By serving as a prominent organizer of TAMUHack, Mijalis hopes to boost the confidence of other women in STEM fields. She feels driven to represent women in computer science, having observed the skewed gender ratio at programming events. Mijalis’s efforts in establishing TAMUHack comprised her Undergraduate Leadership Scholars capstone project for the University Honors program. She applied computer science theory to leadership theory to create her own hybrid theory on group leadership.

Seeking to bridge her medical research and programming Interests, Mijalis began research in bioinformatics last fall. Currently, she uses Python, a programming language, to design a module that can identify specific RNA and DNA segments. She intends to add this module to Galaxy, a platform for genome analysis. Uniting her two areas of specialty through bioinformatics, Mijalis is preparing for her career goal of becoming the chief medical officer of a technology company.

 For more information about applying to the Churchill Scholarship or another nationally-competitive award, please contact natlfellows@tamu.edu. You can also learn more about the Churchill Scholarship on the LAUNCH website.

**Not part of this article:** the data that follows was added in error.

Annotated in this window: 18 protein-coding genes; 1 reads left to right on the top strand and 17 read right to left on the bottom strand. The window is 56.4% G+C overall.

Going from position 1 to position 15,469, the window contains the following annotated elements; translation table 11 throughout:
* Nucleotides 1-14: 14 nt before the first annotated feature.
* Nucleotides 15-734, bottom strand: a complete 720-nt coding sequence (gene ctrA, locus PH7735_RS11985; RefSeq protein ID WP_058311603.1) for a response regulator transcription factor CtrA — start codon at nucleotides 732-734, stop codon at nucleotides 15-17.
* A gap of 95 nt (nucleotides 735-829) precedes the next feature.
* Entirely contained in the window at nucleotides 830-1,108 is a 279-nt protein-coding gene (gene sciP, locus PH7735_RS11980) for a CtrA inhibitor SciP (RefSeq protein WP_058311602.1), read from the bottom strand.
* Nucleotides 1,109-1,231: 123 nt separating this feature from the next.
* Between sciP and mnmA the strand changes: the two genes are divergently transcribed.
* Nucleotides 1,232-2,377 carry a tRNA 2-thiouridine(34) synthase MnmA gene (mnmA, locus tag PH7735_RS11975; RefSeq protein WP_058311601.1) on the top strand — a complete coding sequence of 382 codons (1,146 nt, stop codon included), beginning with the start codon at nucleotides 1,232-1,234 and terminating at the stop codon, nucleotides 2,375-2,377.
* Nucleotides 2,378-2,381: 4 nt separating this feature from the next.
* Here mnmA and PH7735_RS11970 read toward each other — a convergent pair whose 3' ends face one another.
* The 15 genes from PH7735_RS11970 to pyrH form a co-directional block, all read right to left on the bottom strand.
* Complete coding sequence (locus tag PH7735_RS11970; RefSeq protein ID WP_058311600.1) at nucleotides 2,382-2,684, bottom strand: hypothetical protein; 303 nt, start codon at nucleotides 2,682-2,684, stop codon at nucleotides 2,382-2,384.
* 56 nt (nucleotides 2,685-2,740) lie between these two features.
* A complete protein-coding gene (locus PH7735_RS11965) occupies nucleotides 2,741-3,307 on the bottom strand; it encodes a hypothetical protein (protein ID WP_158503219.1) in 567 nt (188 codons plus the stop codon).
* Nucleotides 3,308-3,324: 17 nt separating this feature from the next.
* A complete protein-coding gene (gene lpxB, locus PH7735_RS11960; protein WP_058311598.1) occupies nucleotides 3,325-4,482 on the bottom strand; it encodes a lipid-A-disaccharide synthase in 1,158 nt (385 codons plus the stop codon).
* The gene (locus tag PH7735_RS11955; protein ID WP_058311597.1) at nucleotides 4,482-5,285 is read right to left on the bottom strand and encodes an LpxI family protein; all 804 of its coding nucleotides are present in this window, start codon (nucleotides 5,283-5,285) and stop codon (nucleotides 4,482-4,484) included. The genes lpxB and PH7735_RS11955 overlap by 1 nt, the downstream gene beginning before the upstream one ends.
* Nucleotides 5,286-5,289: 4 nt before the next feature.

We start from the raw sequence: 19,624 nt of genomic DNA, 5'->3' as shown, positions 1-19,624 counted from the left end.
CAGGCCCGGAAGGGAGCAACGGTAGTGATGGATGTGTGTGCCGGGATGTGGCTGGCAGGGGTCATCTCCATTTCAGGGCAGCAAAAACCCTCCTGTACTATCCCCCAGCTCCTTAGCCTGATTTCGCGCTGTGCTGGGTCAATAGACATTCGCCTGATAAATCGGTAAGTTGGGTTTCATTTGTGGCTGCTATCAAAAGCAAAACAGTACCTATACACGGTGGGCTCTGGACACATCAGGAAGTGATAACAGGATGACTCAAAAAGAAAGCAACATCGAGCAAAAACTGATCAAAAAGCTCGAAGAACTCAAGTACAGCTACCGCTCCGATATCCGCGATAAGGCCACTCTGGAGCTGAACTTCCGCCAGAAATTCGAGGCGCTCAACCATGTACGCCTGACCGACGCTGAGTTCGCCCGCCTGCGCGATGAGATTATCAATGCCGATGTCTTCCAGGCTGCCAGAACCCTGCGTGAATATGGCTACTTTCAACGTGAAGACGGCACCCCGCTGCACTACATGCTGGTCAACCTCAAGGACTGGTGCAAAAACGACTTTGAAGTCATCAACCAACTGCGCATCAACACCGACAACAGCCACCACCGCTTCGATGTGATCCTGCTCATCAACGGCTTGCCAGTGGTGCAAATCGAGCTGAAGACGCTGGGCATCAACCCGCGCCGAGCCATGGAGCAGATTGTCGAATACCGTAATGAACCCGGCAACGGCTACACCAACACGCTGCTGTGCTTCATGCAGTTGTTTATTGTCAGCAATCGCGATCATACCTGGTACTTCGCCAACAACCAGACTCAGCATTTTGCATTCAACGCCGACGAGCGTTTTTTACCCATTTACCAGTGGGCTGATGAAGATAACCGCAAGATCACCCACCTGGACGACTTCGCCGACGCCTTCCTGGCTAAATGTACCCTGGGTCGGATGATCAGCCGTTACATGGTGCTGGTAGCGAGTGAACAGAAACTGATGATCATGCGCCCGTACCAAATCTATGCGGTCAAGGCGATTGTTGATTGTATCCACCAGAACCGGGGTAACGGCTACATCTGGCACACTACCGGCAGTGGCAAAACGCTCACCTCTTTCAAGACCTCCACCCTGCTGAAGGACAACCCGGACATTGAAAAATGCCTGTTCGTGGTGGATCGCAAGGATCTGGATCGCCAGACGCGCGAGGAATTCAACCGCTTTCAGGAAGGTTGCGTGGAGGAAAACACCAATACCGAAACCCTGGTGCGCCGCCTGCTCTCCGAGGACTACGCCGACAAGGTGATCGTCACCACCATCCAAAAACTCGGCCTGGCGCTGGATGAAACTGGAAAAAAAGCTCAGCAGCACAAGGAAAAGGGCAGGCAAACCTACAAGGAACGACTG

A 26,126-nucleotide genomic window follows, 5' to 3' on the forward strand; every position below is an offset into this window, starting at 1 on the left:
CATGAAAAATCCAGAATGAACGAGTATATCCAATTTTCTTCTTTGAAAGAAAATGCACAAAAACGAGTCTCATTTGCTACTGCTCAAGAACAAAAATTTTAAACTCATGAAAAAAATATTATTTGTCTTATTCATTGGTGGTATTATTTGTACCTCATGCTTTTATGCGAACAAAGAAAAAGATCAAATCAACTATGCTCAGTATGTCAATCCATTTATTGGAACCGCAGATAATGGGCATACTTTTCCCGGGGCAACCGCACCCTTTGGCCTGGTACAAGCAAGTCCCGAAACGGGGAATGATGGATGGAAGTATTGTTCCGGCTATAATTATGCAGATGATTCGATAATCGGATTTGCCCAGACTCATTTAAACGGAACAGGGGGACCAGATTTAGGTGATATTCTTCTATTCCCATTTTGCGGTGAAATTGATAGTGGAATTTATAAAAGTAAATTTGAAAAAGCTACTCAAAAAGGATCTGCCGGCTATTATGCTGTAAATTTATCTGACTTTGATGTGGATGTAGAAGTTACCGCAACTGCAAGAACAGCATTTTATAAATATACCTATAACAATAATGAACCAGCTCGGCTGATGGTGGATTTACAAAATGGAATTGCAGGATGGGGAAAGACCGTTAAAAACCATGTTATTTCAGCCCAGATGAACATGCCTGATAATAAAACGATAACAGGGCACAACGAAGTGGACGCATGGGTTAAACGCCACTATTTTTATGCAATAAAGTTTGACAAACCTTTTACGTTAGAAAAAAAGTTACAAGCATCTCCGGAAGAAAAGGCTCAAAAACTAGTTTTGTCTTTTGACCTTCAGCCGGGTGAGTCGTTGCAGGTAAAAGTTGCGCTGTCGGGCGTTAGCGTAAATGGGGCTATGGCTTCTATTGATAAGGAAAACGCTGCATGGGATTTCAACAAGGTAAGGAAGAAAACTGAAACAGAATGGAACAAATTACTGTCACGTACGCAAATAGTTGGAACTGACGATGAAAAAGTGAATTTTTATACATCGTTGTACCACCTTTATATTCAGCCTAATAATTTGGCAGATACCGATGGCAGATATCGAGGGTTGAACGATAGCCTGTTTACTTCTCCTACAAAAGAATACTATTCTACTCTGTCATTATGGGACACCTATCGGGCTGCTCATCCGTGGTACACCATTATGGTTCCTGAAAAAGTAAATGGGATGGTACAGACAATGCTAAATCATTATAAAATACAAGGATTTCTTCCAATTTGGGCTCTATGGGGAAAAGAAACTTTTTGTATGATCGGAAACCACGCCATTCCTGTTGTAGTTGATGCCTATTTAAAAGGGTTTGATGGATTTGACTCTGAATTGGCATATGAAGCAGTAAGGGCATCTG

2015 Astronaut Scholars Announced

Texas A&M is fortunate to announce the designation of two 2015 Astronaut Scholars, Kirstin Maulding ‘16 and Will Linz ‘16. This is the second time that two of our nominees have been selected to receive this prestigious award from the Astronaut Scholarship Foundation, which seeks to recognize outstanding undergraduates working in STEM fields who will have the potential to be next-generation leaders.

2015 Astronaut Scholar Kirstin Maulding '16
2015 Astronaut Scholar Kirstin Maulding ’16

Maulding is an Honors Student from Spring Branch, Texas majoring in molecular and cell biology with minors in genetics and neuroscience. She has been working in biological research since high school and has continued her commitment to research as an undergraduate, both in the lab of Dr. Bruce Riley and as an Undergraduate Research Ambassador. Maulding’s combination of ability, creativity, and work ethic resulted in her publishing a paper in a peer-reviewed journal by her sophomore year. Her career goals include pursuing research related to neurological diseases such as Alzheimers. Read Maulding’s nomination profile here.

2015 Astronaut Scholar, Will Linz '16
2015 Astronaut Scholar, Will Linz ’16